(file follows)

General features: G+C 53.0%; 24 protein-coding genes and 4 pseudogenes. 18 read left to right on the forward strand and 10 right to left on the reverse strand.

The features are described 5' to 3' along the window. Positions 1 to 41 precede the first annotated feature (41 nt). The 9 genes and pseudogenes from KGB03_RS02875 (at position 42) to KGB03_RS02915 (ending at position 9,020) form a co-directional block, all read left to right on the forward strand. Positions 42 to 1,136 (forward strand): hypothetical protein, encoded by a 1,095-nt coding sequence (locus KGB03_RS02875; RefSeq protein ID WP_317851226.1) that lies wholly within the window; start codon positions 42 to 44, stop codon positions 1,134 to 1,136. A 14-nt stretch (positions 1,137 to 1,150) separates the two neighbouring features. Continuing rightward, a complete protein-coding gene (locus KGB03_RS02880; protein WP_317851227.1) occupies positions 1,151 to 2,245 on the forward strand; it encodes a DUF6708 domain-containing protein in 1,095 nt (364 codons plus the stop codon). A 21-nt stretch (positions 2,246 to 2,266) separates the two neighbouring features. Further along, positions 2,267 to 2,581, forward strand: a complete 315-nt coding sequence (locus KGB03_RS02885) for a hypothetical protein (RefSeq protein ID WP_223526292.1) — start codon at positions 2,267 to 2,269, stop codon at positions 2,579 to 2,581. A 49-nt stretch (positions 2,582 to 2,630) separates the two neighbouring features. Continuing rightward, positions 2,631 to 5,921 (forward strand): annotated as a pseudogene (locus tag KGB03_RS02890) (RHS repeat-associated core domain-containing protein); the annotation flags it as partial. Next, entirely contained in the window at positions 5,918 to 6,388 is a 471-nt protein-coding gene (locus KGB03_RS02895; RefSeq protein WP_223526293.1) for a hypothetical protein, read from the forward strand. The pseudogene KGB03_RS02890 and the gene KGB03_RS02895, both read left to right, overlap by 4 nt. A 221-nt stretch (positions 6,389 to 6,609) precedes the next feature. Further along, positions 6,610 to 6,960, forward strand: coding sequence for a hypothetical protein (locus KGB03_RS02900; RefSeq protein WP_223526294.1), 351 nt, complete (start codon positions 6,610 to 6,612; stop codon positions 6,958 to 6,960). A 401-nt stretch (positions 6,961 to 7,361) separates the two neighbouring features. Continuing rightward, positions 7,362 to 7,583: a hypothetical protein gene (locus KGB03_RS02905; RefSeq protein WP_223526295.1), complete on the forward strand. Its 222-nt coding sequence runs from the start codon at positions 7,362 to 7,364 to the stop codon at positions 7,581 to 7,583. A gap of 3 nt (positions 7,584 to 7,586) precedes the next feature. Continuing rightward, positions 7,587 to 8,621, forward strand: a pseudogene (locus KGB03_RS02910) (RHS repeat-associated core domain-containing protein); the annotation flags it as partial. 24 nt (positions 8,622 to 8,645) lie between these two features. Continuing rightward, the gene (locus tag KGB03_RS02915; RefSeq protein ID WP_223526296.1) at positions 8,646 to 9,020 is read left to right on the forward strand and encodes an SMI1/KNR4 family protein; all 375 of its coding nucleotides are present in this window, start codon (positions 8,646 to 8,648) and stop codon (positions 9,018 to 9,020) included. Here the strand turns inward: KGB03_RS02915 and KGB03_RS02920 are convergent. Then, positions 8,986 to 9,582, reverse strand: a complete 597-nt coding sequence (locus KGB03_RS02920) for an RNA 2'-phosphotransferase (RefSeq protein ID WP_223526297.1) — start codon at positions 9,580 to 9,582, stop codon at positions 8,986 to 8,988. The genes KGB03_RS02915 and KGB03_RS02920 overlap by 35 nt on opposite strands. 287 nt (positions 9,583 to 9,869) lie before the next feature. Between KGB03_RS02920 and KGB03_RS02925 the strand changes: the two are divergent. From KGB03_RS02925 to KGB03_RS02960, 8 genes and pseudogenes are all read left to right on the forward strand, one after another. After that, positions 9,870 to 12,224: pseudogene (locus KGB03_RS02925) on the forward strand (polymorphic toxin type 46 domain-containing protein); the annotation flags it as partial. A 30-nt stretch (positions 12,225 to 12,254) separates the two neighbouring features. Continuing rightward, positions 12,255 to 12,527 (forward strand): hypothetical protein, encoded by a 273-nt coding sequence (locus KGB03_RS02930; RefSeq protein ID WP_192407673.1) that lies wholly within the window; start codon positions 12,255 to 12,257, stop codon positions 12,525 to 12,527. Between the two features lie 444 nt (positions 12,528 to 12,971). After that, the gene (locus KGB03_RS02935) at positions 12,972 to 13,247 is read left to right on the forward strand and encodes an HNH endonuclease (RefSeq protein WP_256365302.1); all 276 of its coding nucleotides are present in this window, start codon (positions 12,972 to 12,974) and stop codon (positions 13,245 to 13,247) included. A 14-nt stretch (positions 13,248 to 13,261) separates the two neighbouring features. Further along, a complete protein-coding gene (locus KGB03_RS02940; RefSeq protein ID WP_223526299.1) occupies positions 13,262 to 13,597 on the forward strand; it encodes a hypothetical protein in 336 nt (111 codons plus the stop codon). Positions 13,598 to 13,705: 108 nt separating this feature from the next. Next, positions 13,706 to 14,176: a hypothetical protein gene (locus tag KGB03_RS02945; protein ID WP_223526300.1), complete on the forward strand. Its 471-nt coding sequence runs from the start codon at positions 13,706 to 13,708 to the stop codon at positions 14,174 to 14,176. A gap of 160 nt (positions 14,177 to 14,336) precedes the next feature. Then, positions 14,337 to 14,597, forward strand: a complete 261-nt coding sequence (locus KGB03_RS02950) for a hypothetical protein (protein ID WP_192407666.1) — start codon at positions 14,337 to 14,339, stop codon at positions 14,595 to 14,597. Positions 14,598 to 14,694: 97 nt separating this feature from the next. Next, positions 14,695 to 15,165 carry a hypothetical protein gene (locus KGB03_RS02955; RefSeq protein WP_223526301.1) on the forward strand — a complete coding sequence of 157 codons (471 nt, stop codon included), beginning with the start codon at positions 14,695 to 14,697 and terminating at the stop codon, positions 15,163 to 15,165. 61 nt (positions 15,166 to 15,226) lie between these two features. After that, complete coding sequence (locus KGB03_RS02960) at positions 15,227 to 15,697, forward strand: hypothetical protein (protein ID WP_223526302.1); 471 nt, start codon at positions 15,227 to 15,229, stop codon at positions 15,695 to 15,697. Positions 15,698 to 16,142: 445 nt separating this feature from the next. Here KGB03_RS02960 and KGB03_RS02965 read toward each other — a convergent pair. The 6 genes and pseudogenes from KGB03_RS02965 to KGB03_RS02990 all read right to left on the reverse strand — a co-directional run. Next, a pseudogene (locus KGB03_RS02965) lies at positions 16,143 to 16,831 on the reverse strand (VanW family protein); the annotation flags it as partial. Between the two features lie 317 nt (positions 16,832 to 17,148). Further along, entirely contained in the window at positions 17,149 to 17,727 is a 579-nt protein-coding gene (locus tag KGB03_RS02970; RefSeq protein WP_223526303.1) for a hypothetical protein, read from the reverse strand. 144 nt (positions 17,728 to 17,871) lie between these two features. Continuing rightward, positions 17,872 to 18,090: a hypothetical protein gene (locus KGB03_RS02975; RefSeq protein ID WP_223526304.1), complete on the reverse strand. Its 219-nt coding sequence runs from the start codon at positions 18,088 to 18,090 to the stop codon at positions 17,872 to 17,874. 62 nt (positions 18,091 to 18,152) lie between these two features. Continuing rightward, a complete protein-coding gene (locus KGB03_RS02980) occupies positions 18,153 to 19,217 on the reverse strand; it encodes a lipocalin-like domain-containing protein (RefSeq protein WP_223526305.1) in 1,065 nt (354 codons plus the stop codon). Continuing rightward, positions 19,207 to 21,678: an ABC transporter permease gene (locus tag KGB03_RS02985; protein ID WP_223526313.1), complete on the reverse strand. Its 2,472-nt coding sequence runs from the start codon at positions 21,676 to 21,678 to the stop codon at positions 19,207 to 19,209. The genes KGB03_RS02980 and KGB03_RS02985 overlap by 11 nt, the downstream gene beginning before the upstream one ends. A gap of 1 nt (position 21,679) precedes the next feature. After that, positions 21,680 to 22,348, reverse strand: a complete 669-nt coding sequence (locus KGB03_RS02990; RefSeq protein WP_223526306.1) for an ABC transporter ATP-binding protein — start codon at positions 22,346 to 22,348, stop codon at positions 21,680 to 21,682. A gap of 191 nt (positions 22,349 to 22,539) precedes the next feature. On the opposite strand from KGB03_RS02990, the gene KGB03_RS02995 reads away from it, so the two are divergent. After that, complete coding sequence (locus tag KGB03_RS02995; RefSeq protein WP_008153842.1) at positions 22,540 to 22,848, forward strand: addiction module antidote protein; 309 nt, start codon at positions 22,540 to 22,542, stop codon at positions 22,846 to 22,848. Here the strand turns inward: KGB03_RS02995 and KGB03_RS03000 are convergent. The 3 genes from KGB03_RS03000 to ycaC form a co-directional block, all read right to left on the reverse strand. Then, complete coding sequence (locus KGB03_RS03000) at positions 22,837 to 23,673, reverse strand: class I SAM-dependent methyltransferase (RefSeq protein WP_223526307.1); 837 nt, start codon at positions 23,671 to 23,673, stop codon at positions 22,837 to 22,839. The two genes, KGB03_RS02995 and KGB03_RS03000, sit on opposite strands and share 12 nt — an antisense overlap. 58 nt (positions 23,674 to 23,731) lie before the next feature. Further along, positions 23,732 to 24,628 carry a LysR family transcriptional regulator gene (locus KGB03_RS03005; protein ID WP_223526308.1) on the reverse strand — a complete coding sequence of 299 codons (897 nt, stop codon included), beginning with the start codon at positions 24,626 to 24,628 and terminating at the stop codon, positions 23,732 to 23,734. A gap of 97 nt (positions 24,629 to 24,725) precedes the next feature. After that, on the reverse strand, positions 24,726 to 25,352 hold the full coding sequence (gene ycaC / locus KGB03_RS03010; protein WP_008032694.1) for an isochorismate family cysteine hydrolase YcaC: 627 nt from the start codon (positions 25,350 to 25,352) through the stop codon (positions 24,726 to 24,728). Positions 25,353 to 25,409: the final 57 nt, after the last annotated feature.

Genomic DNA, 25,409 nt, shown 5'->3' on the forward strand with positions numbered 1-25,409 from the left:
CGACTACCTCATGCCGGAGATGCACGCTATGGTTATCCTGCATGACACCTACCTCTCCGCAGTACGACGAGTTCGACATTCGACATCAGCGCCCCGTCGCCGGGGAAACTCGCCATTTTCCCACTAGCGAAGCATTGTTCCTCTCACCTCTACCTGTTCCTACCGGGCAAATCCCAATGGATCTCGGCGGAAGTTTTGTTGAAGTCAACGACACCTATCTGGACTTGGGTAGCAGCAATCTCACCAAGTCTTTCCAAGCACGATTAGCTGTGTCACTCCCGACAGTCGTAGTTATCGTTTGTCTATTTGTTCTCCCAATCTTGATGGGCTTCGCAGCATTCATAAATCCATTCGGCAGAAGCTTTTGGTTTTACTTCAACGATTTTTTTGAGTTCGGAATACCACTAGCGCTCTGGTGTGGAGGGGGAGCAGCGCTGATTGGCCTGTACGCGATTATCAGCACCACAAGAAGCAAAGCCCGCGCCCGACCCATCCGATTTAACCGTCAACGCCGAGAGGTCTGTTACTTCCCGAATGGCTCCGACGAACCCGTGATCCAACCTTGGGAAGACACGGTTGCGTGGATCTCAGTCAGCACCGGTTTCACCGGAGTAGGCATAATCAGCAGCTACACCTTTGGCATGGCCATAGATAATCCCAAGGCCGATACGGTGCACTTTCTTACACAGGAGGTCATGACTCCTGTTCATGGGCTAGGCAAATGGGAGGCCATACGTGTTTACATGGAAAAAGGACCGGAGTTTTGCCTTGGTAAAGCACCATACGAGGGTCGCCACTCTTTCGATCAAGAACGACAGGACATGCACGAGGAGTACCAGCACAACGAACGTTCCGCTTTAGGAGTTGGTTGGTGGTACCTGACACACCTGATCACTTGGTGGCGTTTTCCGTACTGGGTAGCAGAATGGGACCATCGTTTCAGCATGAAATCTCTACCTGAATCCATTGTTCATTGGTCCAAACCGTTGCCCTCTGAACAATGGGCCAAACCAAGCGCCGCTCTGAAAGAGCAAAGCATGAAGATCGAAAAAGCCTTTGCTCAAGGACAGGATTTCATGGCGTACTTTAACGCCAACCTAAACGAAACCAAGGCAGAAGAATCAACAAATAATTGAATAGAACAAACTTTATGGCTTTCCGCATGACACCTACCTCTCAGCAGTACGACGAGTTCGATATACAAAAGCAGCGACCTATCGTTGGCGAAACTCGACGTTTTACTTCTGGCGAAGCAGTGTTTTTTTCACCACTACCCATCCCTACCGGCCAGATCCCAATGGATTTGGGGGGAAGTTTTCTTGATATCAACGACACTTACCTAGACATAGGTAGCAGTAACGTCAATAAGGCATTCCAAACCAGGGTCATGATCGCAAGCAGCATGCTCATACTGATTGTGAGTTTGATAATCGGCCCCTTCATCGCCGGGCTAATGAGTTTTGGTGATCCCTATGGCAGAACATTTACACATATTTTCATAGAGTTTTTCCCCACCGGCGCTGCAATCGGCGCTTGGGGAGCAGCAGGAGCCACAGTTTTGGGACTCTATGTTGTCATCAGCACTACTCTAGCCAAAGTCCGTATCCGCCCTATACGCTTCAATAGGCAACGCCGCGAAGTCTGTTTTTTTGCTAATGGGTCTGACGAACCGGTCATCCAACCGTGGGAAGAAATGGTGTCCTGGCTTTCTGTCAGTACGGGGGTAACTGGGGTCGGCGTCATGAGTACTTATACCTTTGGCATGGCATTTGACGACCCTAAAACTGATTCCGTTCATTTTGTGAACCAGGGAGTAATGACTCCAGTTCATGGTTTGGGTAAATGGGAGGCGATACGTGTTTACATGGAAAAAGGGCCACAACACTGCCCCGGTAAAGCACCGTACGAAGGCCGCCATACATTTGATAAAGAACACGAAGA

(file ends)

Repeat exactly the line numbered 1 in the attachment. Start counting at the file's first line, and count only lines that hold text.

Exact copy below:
General features: G+C 53.0%; 24 protein-coding genes and 4 pseudogenes. 18 read left to right on the forward strand and 10 right to left on the reverse strand.